His unblinking yet compassionate photographs in the 1950s and ‘60s documented Los Angeles’ beat culture and emerging art scene, the civil rights movement here and in the Deep South, the Black Panthers and antiwar protests.
Yet Charles Brittin was relatively unknown.
Sidelined by declining health beginning in the ‘70s, he faded from the scene as documentary photographers were first being recognized as artists, said Andrew Perchuk, deputy director of the Getty Research Institute, which holds Brittin’s photographic archive.
“He was an absolutely critical figure in Los Angeles, because he was at the intersection of so many things that were happening,” Perchuk said. “He also was one of the great civil and political photographers of the age.”
Brittin, who had liver and kidney transplants in the 1990s, died Sunday of pneumonia at Saint John’s Health Center in Santa Monica, said his lawyer, Salomon Illouz. He was 82.
One of the first subjects to fascinate Brittin as a photographer was a sleepy Venice Beach, where he took pictures “freighted with a hushed beauty and forlorn sweetness,” according to the book “Charles Brittin: West and South,” scheduled to be published in April.
He preserved a pre-gentrified Venice that has all but vanished: Oil derricks jockey with houses and a waterway and decay creeps into the frame of a once-grand colonnade. In “Big Head, Ocean Park” (1957), a slightly disturbing and clownish ticket booth stands sentry at a funhouse.
A chance meeting in the 1950s with seminal beat-scene artist Wallace Berman pulled Brittin into a circle of avant-garde artists who hung out on La Cienega Boulevard at the Ferus Gallery, the influential contemporary art gallery.
Brittin’s Venice Beach shack became the group’s second home, and he turned into the unofficial house photographer of a crowd that included actors Dean Stockwell and Dennis Hopper, artist John Altoon, curator Walter Hopps and poet David Meltzer.
“He was probably the beat generation photographer,” said Craig Krull, a Santa Monica gallery owner who exhibited Brittin’s work in 1999.
“A lot of the people Charles took pictures of ended up becoming legendary figures,” Krull said. “His photographs are more than just documents of artists and events. They are very incisive and powerful and poetic and tough.”
They also have a “romantic resonance,” because many of the elements in them are “gone forever,” Brittin said in the catalog for the 1999 show.
As the beat movement gave way to civil unrest in the 1960s, Brittin took his camera to the front lines, and his often tightly focused images were filled with raw emotion. One from a 1965 protest at the Federal Building in Los Angeles shows no faces, only body parts — the splayed legs of a black female protester being gripped by a white officer.
His political activism had its roots in his childhood in Cedar Rapids, Iowa, where Charles William Brittin was born May 2, 1928.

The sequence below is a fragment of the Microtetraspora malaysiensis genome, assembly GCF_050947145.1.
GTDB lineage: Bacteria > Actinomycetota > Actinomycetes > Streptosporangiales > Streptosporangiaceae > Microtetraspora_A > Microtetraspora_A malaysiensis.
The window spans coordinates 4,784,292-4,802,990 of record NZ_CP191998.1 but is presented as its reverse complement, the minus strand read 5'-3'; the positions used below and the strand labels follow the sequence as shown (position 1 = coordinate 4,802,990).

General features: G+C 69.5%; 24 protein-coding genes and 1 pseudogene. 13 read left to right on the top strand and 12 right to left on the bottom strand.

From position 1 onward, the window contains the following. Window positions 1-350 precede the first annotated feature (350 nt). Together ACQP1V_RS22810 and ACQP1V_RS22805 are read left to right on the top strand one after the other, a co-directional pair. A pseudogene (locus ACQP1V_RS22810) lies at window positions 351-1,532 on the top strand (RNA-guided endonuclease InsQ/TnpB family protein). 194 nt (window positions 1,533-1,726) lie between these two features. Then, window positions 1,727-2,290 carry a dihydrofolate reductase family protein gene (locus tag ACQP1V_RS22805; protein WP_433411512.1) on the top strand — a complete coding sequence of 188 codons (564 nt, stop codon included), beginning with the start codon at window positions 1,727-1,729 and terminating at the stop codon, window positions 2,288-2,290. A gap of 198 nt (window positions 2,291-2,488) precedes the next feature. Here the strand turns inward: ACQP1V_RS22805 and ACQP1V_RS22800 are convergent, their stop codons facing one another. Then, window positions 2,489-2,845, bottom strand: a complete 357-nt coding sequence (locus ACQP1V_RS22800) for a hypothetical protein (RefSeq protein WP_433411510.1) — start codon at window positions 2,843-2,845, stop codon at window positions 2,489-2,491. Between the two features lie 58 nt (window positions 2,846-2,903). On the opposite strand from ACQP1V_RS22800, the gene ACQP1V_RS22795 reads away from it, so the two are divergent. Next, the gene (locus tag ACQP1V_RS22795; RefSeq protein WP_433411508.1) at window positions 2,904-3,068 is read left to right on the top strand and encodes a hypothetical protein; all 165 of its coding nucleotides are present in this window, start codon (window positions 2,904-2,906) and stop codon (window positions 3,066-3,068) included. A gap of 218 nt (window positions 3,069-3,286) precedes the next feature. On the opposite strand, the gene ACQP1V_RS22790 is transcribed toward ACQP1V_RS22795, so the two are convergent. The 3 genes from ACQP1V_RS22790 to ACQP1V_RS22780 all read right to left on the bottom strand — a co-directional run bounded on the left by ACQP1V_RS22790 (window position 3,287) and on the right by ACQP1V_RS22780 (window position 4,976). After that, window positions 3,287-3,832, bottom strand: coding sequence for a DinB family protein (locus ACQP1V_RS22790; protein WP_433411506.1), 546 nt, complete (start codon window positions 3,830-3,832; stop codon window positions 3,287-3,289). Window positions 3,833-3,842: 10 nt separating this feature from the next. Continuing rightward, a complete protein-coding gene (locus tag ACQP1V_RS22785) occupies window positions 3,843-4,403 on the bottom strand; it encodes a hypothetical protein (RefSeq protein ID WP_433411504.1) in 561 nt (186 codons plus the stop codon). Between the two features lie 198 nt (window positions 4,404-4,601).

He was the youngest of three children of a father who quit teaching and eventually ran a grocery store. “Keenly aware” that his family had “lost status,” he came to identify with the oppressed, Brittin recalled in the catalog.
At 15, he moved to the Fairfax district in Los Angeles with his mother after his father died. The liberal student body at Fairfax High School influenced his political views, and he was soon a Marxist “on my way to changing the world,” Brittin told The Times in 1999.
He moved again, to Pomona, and after graduating from high school spent several years studying at UCLA.
In the 1950s, he married and divorced twice — and bought his first camera.
His third wife, Barbara, whom he married in 1961, shared his commitment to activism.
While donating money to the Congress of Racial Equality, the couple attended a meeting where the group posed a question: “Who is prepared to be arrested this week?”
“In six months, Barbara was teaching techniques of nonviolent resistance, and I was taking political photographs,” Brittin said in The Times in 1999.
He made dramatic black-and-white prints of protests in Southern California and in Mississippi and Louisiana, where he and his wife spent three months in 1965. By the end of the ‘60s, Brittin was chronicling the Black Panther movement.
“He had an absolutely phenomenal sense of composition,” Perchuk said. “Even when he was in the midst of action at a demonstration, he found a perfect way to frame it that conveyed very precisely what was going on.”
From 1963 to 1970, Brittin worked as the official photographer in the Los Angeles studio of noted midcentury designers Charles and Ray Eames.
Throughout his career, he also photographed still lifes composed of unlike objects such as a woman’s high-heeled feet with an iron-link chain or doll heads.
Brittin’s photographs will be featured in “Pacific Standard Time,” an exhibit of collected works scheduled to open Oct. 1 at the Getty Center.
When a slowly progressing condition caused his health to deteriorate, he put his cameras away until the 1990s, when his health improved after his transplants.
With Barbara, he lived for decades in Santa Monica Canyon. She died at 74 in 2003. He has no immediate survivors.
Before the civil rights movement, he did not have “the confidence to exploit the opportunities that came my way,” Brittin said in the 1999 catalog. “Then, something more important than my personal comfort was at stake, so I was able to be aggressive and do things that seemed unnatural to me.”